Tuesday, March 09, 2010

Rick Perry: "Soviet-Style Budgeting" and "Hot Air Politics"

2010: White Starts the Argument


by Ross Ramsey
Texas Tribune
Copyright 2010

Perry's Red State
---------Comrade Perry------------

Democrat Bill White said he won't rely on "Soviet-style budgeting" and "hot air politics" if he's elected governor, and said the state should make education its first priority and would be better off with a governor who's got business experience when it comes to economic development.

In a wide-ranging interview at the Tribune's "TribLive" event this morning, the Democratic gubernatorial nominee said the state has work to do to stay ahead of "dark clouds" on the horizon in education and economic development and other areas. He criticized Republican Gov. Rick Perry as a divisive chief executive who wastes more time campaigning and "railing about things he can't control" than he does working on state problems like education and controlling dropout rates and making college more affordable. "Leadership is not dividing people into teams… leadership is finding common ground," White said.

The candidate said education would be the state's top priority if he's elected, and said Perry is understating the number of students who drop out of high school every year. "We should treat someone dropping out of school as an emergency, like we treat a broken leg," White said.

He said the state needs a long-term plan to promote excellence in education, expanding Texas Grants, making school more affordable and making the schools themselves more productive and efficient. "Don't tell me there aren't some people [there] who haven't retired on the job," he said. The state can't afford to "export" its best students to out-of-state schools like the University of Georgia, Oklahoma, and LSU, he said. "We ought to be importing people who are better educated," he said. The state should combine limits on increases in tuition with commitments to provide adequate state funding to offset costs, he said.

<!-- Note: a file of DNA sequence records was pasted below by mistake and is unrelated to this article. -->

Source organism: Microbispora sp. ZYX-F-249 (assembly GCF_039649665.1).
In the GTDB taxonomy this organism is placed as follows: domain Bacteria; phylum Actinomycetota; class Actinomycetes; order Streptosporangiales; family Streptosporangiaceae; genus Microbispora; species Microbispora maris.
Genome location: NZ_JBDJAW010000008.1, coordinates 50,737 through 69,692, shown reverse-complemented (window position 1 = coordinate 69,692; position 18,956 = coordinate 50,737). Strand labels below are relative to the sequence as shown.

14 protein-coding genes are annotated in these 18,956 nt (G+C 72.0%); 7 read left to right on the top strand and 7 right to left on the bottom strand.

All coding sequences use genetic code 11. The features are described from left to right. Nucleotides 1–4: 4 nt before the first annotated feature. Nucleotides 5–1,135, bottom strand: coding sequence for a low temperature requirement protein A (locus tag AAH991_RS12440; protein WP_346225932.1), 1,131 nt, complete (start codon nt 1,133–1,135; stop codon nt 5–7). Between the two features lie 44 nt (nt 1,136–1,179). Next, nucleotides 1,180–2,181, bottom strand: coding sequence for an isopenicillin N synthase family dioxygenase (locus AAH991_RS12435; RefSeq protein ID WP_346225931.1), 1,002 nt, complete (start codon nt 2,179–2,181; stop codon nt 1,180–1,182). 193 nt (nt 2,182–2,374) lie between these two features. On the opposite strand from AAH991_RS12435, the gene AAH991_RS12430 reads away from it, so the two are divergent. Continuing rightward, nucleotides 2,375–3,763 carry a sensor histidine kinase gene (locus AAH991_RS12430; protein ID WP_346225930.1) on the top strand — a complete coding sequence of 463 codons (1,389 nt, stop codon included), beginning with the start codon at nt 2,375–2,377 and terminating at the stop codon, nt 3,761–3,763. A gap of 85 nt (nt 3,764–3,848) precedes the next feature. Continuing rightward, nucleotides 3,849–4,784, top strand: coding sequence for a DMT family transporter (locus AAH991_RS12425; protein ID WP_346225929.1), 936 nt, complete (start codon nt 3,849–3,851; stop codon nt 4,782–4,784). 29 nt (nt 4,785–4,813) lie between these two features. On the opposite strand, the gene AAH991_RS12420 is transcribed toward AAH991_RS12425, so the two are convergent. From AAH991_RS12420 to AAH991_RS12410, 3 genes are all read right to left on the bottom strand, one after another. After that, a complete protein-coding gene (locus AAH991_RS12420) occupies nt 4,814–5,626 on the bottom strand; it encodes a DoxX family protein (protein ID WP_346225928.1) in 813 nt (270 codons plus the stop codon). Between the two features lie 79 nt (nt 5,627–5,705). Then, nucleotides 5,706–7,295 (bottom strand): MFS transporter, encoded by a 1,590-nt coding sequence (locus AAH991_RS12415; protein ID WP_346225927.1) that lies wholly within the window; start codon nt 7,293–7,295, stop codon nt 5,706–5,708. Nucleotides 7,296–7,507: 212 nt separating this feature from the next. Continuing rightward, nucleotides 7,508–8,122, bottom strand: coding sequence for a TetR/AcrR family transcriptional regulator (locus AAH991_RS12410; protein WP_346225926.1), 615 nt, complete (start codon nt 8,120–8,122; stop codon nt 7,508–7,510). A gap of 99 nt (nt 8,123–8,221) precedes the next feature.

"This is a great state, but there's dark clouds on the horizon if we don't train and educate our people," he said.

He criticized the across-the-board five percent budget cuts ordered by state leaders as "Soviet-style budgeting," and touted his record as mayor of Houston, saying the city kept its budget balanced by reacting more quickly to signs of economic downturn, and accomplished cuts with "productivity improvements" and renegotiated contracts with vendors and other measures. "You don't do it with some memo across the board," he said, referring to a letter from Perry, Lt. Gov. David Dewhurst and House Speaker Joe Straus III to state agencies last year.

Dewhurst said the Democrat is trying to generate headlines. "We asked state agencies to tighten their belts and identify five percent savings, without eliminating any essential services," the lieutenant governor said in a statement. "Now, more than ever, Texans are looking for leaders who are willing to make the right decisions and practice prudent fiscal discipline, instead of grandstanding."

White danced around questions on taxes, neither promising to cut them nor to leave them where they are. "Until you look under the hood… you shouldn't be making that decision," he said.

That earned him a towel snap from Perry spokesman Mark Miner. “Bill White has a tax problem — he won’t rule out raising taxes for Texans and refuses to release his own tax returns," Miner said in a press release. "His opposition to transparency raises questions about what he is afraid of and what he is hiding regarding his own personal fortune and how he may have profited during his six years as Houston’s mayor.”

White dismissed a memo from Dave Carney, Perry's New Hampshire-based chief political consultant, that outlined a line of attack the Republican might pursue against the Democrat. "Where does he live?" White joked. "He's from… New England?"